The brushing, etc....
Originally Posted by Richie-Rich
If the ski base becomes burnished, then it will be in fact work hardened. By doing so I speculate that you will markedly reduce the ability of your bases to absorb wax, since porosity will effectually be pressed closed. Any material that is highly porous, such as sintered metal, can be burnished, forged, or shot peened, into a more homogeneous solid material given the required pressure and or heat.
This is just speculation on my part. But if you think of the base as being a plastic lattice network, and then if you were to press into that lattice or rub it to the point that the heat generated began to deform the material such that it began to bond to itself, you can see that the resulting material would be less porous and much more rigid and solid.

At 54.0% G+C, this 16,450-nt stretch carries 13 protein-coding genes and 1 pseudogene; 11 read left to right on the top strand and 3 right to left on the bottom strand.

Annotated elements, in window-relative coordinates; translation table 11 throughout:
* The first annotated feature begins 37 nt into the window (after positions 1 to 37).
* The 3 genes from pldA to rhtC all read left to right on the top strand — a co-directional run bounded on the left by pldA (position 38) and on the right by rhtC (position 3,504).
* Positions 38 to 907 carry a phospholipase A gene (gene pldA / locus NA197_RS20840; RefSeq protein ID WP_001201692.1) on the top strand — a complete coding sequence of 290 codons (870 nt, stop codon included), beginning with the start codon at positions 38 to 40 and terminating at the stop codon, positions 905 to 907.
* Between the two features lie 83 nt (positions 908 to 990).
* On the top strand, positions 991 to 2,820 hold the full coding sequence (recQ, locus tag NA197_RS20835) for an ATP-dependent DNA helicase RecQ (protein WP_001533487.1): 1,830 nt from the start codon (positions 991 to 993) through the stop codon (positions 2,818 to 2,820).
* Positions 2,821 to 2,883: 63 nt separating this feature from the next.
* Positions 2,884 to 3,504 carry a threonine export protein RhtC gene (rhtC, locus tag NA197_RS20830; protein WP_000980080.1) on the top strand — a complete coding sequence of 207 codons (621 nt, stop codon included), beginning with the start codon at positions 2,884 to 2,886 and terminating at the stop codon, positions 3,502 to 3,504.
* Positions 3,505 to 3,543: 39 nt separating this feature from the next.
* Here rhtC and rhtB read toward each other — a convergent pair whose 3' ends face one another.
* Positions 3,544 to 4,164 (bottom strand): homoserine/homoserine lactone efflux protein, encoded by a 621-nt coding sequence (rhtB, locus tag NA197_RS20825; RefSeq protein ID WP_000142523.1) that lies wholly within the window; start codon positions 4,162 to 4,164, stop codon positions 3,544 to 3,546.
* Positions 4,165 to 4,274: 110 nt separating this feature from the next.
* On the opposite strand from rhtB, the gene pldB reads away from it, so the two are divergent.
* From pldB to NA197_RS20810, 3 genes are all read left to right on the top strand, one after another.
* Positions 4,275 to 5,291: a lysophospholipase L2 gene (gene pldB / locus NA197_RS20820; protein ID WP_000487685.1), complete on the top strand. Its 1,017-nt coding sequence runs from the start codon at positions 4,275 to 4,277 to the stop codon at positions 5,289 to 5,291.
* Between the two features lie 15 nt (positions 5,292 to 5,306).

...doesn't do much negative to the base, and in the case of brushing, it probably helps maintain the structure. Bases (not edges...we've already been there) do
get case-hardened, less porous, and lose structure one of two ways: (1) Base burn from skiing on super hard, aggressive snow, usually man made or injected. Hot box your skis and generally soak them with wax to help prevent this, also consider using something like Extreme Cold Powder on top of everything. (2) Lots and lots of scraping, especially with a dull scraper...so, obviously, keep your scraper sharp.
If a base does get case hardened, you pretty much need to grind it to open the base up again, then restructure it, re-hotbox it, and so forth.